My main point in all this is that tax incentives are the easy way out. They will not do the whole job because of the particular problems we are faced with. I am referring to problems with the third world, the industrialized world and the scattered character of the Canadian economy. One aspect of the motion I should like to support was proposed and passed at the Liberal party national convention. I am referring to an amendment to the Income Tax Act which would suspend the operation of capital gains tax when small businesses pass within families or indeed to employees of firms.

Topic:   GOVERNMENT ORDERS
Subtopic:   BUSINESS OF SUPPLY
Sub-subtopic:   ALLOTTED DAY S O. 58-MEASURES TO IMPROVE SMALL BUSINESS POLICIES
Permalink
?

Some hon. Members:

Hear, hear!

Topic:   GOVERNMENT ORDERS
Subtopic:   BUSINESS OF SUPPLY
Sub-subtopic:   ALLOTTED DAY S O. 58-MEASURES TO IMPROVE SMALL BUSINESS POLICIES
Permalink
LIB

Martin Patrick O'Connell

Liberal

Mr. O'Connell:

I am glad to see the party opposite has reached the same conclusion. Obviously that is because the need is evident. I hope it will not take long for the Minister of State (Small Business) (Mr. Abbott) to convince, with our

May 16, 1978

assistance, the Minister of Finance of the importance of that provision.

There are other tax breaks for small businesses which are appropriate at this time as part of a network. Again I say that they are not the entire story. The Minister of State (Small Business) is proposing and developing what Americans have called small business investment corporations. We are likely to call them small business venture capital companies. What is such a company? Canadians with some savings can put their money into an intermediary corporation known as an investment corporation, a venture capital corporation, and not therefore directly into a small business itself. What will that venture capital company do with the money? It would invest in a number of risky ventures, some more and some less risky than others. It would diversify its total investment. It would protect investors by its diversification. It would be similar to an insurance principle. If one puts one's own money into a risk area, the risk is quite high. If one puts one's money into a company involved in the business of investing money in a diversified manner, then one has a chance at making a profit. Thus our small Canadian companies would be provided with the venture capital they need to go forward. Currently we lack such institutions. As I understand the minister, he is proposing their creation through a statute. I am sure all hon. members would support that.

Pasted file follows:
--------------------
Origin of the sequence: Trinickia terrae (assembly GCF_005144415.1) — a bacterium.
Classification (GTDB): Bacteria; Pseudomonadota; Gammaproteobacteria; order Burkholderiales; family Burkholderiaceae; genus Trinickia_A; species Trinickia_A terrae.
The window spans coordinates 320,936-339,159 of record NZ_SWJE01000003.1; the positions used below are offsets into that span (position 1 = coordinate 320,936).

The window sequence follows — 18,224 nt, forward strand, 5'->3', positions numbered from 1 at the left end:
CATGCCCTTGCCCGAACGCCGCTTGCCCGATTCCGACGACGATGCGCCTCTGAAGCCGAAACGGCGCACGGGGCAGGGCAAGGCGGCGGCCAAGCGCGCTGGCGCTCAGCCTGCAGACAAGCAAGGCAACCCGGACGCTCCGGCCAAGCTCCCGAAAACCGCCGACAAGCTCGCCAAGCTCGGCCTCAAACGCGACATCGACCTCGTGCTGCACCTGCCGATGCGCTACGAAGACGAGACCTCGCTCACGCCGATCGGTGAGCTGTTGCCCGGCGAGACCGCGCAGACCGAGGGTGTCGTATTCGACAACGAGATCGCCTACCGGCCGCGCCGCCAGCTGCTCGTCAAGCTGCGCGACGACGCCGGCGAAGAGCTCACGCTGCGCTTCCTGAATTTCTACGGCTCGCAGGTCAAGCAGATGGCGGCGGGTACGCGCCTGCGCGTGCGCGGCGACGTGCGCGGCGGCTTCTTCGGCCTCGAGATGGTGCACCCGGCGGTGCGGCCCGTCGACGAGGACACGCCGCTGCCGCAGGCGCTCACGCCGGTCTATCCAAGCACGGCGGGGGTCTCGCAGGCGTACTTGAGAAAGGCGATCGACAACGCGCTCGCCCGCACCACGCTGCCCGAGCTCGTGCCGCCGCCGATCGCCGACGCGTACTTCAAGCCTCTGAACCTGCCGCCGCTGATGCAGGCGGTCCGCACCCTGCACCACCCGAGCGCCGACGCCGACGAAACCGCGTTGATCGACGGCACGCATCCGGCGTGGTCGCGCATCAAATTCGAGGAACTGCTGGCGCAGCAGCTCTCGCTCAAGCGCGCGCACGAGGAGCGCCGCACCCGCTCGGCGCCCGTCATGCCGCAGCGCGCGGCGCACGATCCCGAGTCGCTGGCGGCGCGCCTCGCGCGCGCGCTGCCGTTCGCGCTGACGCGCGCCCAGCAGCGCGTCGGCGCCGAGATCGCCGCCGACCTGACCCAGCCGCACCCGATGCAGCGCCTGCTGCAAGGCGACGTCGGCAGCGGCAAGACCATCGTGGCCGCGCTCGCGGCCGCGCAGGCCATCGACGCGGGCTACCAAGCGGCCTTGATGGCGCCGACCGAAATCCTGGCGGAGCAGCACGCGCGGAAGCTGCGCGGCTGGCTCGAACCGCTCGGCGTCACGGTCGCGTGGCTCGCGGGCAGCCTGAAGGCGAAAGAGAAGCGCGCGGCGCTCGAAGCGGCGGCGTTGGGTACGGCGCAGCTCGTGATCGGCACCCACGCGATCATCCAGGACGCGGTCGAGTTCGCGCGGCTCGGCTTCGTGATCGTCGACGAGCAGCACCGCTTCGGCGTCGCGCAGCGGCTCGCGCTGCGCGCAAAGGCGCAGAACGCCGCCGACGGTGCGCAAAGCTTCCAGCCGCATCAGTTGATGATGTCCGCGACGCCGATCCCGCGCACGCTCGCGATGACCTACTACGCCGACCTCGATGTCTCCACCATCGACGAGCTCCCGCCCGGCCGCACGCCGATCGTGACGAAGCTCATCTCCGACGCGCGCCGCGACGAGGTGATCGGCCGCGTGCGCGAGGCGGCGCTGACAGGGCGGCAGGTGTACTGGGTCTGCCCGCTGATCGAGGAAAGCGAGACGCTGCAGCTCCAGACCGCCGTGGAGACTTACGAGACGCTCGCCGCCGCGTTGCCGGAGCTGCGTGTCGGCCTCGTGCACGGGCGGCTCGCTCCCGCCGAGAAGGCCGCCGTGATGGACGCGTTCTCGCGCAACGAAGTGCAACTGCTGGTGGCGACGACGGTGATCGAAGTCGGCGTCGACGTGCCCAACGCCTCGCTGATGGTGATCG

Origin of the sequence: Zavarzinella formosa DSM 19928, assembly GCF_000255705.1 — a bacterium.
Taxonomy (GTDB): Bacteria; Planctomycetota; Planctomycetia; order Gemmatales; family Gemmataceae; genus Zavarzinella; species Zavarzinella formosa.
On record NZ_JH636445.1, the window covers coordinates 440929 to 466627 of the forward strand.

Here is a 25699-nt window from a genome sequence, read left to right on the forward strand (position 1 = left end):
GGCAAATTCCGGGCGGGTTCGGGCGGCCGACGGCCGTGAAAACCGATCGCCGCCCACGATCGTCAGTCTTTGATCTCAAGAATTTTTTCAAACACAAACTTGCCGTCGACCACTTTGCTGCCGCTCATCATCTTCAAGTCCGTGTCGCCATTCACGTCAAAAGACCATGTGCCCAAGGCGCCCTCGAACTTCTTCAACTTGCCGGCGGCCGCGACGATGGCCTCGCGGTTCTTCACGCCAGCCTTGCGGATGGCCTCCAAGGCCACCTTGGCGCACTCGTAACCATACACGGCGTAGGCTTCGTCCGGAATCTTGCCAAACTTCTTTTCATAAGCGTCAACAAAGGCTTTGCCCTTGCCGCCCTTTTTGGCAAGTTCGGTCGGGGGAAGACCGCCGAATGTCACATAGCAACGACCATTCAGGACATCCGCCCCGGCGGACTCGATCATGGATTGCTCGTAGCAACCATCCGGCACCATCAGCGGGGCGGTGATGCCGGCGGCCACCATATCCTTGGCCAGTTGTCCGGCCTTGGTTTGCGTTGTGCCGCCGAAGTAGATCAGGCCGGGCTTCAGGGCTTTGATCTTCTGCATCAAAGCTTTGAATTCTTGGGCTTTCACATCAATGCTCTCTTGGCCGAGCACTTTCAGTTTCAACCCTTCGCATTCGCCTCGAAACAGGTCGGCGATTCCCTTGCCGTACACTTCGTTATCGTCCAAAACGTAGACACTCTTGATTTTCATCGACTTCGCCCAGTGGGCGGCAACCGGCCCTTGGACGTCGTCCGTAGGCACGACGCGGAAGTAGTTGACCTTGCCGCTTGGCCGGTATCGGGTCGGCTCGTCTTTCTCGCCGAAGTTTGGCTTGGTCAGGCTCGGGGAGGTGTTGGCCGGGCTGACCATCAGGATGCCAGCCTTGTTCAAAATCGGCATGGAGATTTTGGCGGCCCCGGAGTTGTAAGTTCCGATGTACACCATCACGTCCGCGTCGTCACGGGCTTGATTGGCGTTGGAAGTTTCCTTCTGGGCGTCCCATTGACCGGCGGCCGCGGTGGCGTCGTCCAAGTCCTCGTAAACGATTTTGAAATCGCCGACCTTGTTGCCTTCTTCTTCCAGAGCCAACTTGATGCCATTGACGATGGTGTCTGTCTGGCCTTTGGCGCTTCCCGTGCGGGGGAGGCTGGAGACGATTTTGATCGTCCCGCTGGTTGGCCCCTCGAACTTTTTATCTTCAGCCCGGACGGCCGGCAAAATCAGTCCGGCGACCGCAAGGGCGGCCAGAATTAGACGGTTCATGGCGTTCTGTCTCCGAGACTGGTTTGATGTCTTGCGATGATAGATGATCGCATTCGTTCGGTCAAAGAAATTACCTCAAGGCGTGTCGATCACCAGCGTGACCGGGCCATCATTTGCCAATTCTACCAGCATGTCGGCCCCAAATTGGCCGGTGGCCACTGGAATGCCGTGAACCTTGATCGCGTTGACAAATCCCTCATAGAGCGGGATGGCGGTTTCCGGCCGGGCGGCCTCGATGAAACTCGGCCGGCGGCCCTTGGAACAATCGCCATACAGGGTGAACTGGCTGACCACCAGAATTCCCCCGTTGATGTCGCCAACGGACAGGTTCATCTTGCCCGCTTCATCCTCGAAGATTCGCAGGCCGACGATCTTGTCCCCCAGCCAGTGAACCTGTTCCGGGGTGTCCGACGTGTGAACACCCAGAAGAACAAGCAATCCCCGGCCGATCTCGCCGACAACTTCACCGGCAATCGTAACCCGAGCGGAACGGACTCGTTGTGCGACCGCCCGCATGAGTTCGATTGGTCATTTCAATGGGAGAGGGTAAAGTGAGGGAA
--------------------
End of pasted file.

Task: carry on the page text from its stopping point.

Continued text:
What would be the inducement for Canadians to put money into such ventures? Well, they are given tax incentives. What kind of incentives? They are not difficult to find. They are allowed to write off any losses they might incur against other income. Also, they are allowed a lower than normal rate of tax on the gains made. As they look at the prospect of making gains with lower tax and being sheltered against total losses, then they will put their money into such a venture capital corporation. Entrepreneurs who would be assisted through other means in the network of policies would have this new source of capital with which to be innovative in products, and to become involved in new industries. With the capital gains adjustments mentioned earlier, they would be encouraged to retain capital and build it up.